Microsoft’s sales top estimates on booming Cloud demand
Sales of video games have also risen with people looking for ways to pass the time while stuck at home. That’s made up for weaker one-time software purchases by smaller businesses and consumers.
Microsoft Corp.'s first-quarter revenue climbed a better-than-projected 12%, strengthened by corporate demand for cloud-computing services to support customers' remote workers and move more of their business online.
Sales in the period that ended Sept. 30 rose to $37.2 billion, the software maker said Tuesday in a statement. That exceeded the $35.8 billion average estimate of analysts polled by Bloomberg, and marked Microsoft's 13th straight quarter of double-digit revenue growth. Net income was $13.9 billion, or $1.82 a share. Analysts had predicted $1.54 a share.
Since the pandemic started, business customers have accelerated a shift to Microsoft's Azure internet-based computing services and online subscriptions to Office software that comes with teleconferencing programs and work-from-home tools. That's helped shore up growth at the company, which is No. 2 in cloud infrastructure behind Amazon Web Services, even as the global economy languishes.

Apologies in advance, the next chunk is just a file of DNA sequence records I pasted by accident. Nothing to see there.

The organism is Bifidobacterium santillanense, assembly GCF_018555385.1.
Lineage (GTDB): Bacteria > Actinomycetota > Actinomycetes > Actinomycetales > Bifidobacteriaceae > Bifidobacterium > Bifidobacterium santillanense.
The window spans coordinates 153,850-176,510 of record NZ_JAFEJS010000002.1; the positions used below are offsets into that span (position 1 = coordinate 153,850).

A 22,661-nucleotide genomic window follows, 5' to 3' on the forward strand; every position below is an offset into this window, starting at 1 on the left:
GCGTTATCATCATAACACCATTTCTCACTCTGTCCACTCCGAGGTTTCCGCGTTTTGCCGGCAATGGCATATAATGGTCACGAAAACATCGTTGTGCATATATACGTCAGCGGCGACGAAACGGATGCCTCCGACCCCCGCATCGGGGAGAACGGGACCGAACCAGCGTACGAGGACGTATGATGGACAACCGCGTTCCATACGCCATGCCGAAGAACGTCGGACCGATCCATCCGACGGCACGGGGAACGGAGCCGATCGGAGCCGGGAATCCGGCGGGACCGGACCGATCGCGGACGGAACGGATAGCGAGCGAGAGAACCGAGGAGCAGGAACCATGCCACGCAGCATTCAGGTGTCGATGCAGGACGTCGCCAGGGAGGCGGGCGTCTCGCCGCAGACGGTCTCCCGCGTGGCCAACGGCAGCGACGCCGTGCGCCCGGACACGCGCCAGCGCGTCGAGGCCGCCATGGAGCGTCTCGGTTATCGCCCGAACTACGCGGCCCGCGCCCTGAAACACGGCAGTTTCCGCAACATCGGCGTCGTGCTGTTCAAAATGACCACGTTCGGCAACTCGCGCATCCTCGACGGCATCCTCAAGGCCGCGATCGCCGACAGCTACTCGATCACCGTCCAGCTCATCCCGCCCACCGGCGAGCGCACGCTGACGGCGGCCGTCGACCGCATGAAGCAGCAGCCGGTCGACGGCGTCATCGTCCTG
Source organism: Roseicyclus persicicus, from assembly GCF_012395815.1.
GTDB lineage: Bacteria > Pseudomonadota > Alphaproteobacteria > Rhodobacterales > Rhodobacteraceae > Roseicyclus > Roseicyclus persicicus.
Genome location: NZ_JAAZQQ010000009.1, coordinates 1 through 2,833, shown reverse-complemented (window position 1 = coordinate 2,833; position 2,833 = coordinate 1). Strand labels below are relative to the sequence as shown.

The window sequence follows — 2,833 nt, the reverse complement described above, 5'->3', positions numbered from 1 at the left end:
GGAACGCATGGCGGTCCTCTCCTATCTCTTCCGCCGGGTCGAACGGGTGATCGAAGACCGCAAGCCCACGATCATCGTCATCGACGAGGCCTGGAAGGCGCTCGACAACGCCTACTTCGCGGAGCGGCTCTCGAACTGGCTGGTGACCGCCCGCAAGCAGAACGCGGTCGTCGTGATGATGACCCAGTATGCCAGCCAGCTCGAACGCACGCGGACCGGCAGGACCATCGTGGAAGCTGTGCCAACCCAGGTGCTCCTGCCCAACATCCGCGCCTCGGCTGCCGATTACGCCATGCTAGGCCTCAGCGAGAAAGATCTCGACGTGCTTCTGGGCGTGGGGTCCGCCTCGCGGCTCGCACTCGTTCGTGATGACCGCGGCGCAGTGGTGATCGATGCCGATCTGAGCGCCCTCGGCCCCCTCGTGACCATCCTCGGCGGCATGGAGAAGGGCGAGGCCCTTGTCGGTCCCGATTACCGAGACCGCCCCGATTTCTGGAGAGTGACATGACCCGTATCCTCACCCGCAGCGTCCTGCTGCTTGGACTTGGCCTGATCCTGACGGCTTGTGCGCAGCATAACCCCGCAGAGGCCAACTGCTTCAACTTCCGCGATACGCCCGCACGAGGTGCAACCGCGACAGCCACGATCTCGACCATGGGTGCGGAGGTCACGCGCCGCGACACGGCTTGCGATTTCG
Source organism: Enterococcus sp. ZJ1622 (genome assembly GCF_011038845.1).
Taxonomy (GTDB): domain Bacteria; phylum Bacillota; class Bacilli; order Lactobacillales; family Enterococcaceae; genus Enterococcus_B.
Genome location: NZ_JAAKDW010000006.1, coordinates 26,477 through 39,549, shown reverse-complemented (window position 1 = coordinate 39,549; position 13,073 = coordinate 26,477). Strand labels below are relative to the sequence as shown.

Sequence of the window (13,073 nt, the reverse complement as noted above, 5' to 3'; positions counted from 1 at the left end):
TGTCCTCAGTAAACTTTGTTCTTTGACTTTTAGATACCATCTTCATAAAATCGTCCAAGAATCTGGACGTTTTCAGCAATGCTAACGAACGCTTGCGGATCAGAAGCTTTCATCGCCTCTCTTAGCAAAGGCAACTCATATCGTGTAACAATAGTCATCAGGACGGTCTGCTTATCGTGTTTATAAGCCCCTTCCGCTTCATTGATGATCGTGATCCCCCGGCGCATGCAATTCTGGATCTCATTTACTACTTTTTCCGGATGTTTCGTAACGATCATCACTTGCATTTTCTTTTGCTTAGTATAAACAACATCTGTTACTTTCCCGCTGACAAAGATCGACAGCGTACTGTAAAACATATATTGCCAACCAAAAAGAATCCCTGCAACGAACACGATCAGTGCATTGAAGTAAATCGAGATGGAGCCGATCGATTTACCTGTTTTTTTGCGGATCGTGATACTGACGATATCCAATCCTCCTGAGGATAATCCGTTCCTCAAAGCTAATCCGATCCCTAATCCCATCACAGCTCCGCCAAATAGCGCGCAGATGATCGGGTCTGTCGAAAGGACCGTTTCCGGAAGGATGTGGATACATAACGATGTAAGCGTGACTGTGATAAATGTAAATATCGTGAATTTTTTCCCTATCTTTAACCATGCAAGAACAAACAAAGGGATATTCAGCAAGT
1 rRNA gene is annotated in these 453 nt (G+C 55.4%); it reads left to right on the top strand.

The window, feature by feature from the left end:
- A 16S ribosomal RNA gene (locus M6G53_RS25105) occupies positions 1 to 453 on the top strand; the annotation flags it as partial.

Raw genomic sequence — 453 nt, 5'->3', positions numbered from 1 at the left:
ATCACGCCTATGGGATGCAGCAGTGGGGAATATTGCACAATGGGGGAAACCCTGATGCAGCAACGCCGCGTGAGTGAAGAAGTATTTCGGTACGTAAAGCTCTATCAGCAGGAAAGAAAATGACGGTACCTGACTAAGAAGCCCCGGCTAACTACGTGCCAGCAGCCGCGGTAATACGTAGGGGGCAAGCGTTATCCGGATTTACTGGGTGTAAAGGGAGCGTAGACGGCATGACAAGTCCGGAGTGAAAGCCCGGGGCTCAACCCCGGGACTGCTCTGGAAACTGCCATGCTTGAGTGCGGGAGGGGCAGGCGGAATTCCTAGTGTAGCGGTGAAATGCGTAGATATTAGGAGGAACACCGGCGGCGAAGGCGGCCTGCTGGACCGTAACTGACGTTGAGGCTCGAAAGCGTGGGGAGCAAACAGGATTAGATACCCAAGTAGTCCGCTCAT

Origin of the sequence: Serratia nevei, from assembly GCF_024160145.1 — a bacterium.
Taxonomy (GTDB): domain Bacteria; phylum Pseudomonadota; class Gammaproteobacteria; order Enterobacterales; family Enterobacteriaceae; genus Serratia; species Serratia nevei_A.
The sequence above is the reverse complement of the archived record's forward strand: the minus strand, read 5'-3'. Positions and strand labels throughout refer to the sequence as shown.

Sales of video games have also risen with people looking for ways to pass the time while stuck at home. That's made up for weaker one-time software purchases by smaller businesses and consumers.
“The pandemic and work-from-home has caused some information technology guys to move faster on building out a public-cloud strategy,” said Daniel Morgan, senior portfolio manager at Synovus Trust Co. “They have also made some big headway in market share from where they were in cloud just three years ago. Microsoft has done a good job in not letting AWS just blow them out of the water.”
Microsoft shares were little changed in extended trading following the report, after rising 1.5% in New York. The stock rose 3.4% in the September quarter, lagging behind the 8.5% increase in the Standard & Poor's 500 Index.
Azure revenue rose 48%, compared with a 47% gain in the prior quarter. Analysts polled by Bloomberg on average projected sales of Azure cloud services to increase by 45%. Three years ago, Azure revenue had been almost doubling each quarter, and that growth rate has been closely watched among investors.
Commercial cloud sales rose 31% to $15.2 billion in the period, Microsoft said in slides posted on its website. Gross margins in that business widened by 5%, mostly because of an accounting change. Revenue from Xbox content and services soared 30%, and sales at the LinkedIn professional-networking service gained 16%.
Next month, Microsoft will launch a new version of its Xbox video-game console -- right at a time of high unemployment, particularly among young people. The company is hoping to entice users by offering payment plans, a cheaper model that will go for $300, and programs that give buyers a new machine and a subscription with hundreds of games for a monthly fee.